By now, last Christmas seems like nothing but a distant memory. The lights are long, long down; even the worst of the chocolate boxes has been eaten many weeks ago, and life has finally gotten back on track.

We have survived long past the New Year’s Resolutions and the ‘January Blues’ – and giving up on the New Year’s Resolutions.

For some, it is a sad time; for some, it is a relief that it is over and that the most expensive time of the year is long behind us once more.

For many, December is a period of over-consumption to a catastrophic level; we buy presents and eat food and then we need to buy new outfits because of all the food we have eaten.

Across the UK, Christmas waste adds up to more than three million tonnes each year (*stats provided at, yet only 40 per cent of people feel any guilt over what they are throwing away.

But the guilt of over-consumption, and regret around last December’s gluttony, are loudly present in new year diets, in financial frugality and in a total withdrawal of all over-consumption.

This intensity, and over-compensation for our festive behaviour, typically does not survive long into February, but is indicative of the extremes we believe consumption and spending should be controlled by and the shame we feel along with it.

To combat the shame, the waste, and the overindulgence associated with shopping, I have a simple proposal.

Let 2024 be your year of sustainable shopping. This creates less waste (it actually prevents waste), it is often cheaper than shopping at the big brands, and the guilt is replaced by finding something you love – which is kinder to the planet!

I am aware that this is easier said than done; there are limitations to sustainable shopping, and oftentimes environmentalists can be slightly aggressive in their advocacy for second-hand shopping.

This article does not aim to force people to abandon all the High Street shops, and to never buy anything with plastic packaging again, because that is not a realistic change to make overnight.

If you have a big family, or complex dietary requirements, maybe a major High Street retailer makes your grocery shopping easier rather than relying on independent shops and sellers.

Maybe you need six identical black t-shirts for work, and you know you won’t be able to find them in a charity shop, so you order them online.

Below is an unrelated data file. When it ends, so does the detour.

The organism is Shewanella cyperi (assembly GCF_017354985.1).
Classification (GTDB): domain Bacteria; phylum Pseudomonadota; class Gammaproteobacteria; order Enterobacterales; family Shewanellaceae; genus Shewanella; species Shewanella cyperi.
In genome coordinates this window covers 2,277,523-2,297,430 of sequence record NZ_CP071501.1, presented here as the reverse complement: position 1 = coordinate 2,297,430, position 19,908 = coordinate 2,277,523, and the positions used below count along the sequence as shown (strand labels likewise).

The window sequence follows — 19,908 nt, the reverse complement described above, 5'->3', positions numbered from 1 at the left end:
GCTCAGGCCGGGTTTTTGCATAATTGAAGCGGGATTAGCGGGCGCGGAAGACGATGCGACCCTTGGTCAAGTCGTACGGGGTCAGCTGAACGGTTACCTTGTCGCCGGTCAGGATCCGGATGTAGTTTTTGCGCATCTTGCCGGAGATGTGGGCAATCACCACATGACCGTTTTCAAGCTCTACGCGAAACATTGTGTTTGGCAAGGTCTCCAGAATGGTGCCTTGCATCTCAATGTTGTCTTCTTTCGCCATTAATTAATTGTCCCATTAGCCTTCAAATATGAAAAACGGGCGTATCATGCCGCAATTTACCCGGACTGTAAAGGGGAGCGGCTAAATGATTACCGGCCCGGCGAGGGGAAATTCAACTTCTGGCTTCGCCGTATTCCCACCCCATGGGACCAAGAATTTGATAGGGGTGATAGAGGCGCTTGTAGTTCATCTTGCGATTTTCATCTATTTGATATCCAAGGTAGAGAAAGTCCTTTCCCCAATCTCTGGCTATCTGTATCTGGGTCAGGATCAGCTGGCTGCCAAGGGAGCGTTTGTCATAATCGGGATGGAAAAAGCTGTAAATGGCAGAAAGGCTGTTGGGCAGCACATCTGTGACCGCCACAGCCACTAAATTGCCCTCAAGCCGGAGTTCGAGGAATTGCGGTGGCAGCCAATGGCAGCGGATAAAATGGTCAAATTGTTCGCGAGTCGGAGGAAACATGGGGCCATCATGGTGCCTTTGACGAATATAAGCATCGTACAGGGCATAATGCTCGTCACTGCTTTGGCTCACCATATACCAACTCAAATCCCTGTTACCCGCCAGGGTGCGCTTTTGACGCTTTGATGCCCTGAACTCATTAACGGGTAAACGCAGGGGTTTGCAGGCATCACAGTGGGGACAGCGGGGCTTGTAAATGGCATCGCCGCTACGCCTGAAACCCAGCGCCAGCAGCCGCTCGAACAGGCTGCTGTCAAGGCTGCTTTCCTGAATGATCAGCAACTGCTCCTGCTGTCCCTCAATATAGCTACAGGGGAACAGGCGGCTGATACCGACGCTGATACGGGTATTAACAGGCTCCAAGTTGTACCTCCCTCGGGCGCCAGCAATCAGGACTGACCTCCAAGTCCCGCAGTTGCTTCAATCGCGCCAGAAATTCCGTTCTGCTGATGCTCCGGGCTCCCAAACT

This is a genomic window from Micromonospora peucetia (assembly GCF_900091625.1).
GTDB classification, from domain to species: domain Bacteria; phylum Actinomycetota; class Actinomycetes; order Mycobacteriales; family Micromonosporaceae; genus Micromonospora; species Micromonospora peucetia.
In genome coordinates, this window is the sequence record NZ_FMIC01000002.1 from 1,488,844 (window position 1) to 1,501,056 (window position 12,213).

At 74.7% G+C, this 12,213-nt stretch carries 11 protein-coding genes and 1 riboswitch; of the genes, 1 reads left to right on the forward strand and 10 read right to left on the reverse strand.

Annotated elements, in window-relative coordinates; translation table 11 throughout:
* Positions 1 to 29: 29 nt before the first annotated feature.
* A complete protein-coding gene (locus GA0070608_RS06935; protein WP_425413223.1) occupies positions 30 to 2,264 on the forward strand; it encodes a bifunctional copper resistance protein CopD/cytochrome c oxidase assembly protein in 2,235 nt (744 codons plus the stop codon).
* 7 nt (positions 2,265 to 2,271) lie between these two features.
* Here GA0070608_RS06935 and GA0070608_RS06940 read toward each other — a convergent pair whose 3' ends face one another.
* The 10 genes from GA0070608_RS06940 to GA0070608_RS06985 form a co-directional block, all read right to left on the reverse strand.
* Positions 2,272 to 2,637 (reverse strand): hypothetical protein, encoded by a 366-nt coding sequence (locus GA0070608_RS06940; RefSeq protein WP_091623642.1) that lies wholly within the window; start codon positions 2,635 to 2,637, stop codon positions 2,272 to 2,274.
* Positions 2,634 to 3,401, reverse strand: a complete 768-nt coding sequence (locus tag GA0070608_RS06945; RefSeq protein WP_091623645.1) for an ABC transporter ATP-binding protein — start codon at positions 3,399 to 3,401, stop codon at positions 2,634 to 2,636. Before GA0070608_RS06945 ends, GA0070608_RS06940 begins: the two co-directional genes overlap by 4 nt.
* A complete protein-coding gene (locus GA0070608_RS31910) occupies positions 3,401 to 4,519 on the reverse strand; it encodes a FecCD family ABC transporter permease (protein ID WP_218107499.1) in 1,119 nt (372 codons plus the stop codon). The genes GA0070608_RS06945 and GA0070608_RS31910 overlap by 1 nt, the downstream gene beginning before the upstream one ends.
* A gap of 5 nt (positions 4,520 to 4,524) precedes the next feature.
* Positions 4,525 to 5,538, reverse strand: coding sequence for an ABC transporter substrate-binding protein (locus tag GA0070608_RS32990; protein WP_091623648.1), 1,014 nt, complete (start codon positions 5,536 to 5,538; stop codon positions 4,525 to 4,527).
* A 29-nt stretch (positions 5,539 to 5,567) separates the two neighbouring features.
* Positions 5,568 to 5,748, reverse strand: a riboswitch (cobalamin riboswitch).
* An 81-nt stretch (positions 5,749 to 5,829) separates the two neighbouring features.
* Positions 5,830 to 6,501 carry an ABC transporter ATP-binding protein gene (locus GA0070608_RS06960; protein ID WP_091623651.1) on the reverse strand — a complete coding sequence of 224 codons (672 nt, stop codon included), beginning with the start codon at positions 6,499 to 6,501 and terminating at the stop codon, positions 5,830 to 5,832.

Maybe you have to drive everywhere because Fermanagh’s public transport system is entirely unreliable, and an Ulsterbus will never come close to your front door.

These are all totally acceptable reasons, and to ignore their realities is to ignore the privilege that it takes to become an environmentalist.

But it does not excuse abandoning sustainable shopping altogether. Buying one pair of jeans from a charity shop saves over 8,000 litres of water. Read that again.

One pair of jeans from Oxfam saves more water than the average household uses in over two weeks.

You may think that sustainability is pointless, and that your actions have no impact in helping the planet, but 8,000 litres is fairly significant, if you ask me. 

There also seems to be a stigma surrounding second-hand shopping for clothes, as if being the first owner of a piece is what gives it credibility.

I personally could not disagree more; I have lived in many cities filled with the big High Street brands, the streets lined with the latest trends and pieces straight from the adverts you see online.

And yet, amongst all of these brands, my favourite pieces (and the ones I get the most compliments on) have come from Enniskillen’s charity shops.

I barely have a piece of jewellery that isn’t from the Oxfam on Townhall Street; the British Heart Foundation has some of the best denim jeans I have come across for an incredible price; the Red Cross actually has a lot of the big brands you will be surprised by, and I have attended three black tie balls kitted out in formal dresses from either Cancer Research or ForSight.

Enniskillen is not a place the brands want to be, but that does not mean the options for style are beyond our reach – you just have to know where to look.

Second-hand shopping is so much more special than shopping in the main retailers; the feeling of total heartbreak when you find the perfect piece in the wrong size is disappointing, but is far outweighed by finding the perfect little piece which is totally unique.

Second-hand clothes have character, they have a story and they are not going to be like anything else anyone wears.

They are special, and when you find a piece you love, you will really treasure it.

The eclectic mixture of items on offer in any of these charity shops forces you to slow down and consider each piece individually.

Conscious shopping, and having to decide whether you really like the piece without the safety net of returns, is an excellent way to combat the Fast Fashion impulse purchases we have come to know so well.

Taking time to consider how different pieces will fit into your wardrobe is also an excellent activity to help you consider what really makes up your personal style, to know yourself and what clothes make you feel the best.

This means more successful and sustainable shopping when you buy pieces you will love to wear for a long time.

Buying a piece of second-hand clothing shows love to yourself, the piece and the planet.
You will love the piece and you will love yourself for making a sustainable choice.

Big change is made up of small choices, and if you can turn away from the Fast Fashion industry even only a few times, you will be able to make a change.

Emma Gallagher is a student from Enniskillen currently studying a Masters in Politics and Communication in London.